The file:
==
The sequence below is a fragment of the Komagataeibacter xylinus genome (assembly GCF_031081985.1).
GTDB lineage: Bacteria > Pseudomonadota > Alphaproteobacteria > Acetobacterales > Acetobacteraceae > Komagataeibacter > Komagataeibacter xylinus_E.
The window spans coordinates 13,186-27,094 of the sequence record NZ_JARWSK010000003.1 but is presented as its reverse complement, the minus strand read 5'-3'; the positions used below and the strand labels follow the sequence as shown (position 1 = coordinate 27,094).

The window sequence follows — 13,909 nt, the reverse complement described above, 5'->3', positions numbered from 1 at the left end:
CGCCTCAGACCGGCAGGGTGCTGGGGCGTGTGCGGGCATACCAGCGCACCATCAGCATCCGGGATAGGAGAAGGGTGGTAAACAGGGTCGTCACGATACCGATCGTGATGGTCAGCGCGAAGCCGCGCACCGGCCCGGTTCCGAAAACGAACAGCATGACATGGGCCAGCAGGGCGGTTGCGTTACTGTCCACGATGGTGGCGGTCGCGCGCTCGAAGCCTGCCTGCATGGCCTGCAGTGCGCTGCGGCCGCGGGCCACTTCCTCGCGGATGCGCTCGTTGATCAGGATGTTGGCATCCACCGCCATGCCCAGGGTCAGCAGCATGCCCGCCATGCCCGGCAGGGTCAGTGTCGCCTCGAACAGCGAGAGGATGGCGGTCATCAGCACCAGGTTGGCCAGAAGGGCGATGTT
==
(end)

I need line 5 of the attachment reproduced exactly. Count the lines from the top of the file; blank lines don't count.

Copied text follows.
CGCCTCAGACCGGCAGGGTGCTGGGGCGTGTGCGGGCATACCAGCGCACCATCAGCATCCGGGATAGGAGAAGGGTGGTAAACAGGGTCGTCACGATACCGATCGTGATGGTCAGCGCGAAGCCGCGCACCGGCCCGGTTCCGAAAACGAACAGCATGACATGGGCCAGCAGGGCGGTTGCGTTACTGTCCACGATGGTGGCGGTCGCGCGCTCGAAGCCTGCCTGCATGGCCTGCAGTGCGCTGCGGCCGCGGGCCACTTCCTCGCGGATGCGCTCGTTGATCAGGATGTTGGCATCCACCGCCATGCCCAGGGTCAGCAGCATGCCCGCCATGCCCGGCAGGGTCAGTGTCGCCTCGAACAGCGAGAGGATGGCGGTCATCAGCACCAGGTTGGCCAGAAGGGCGATGTT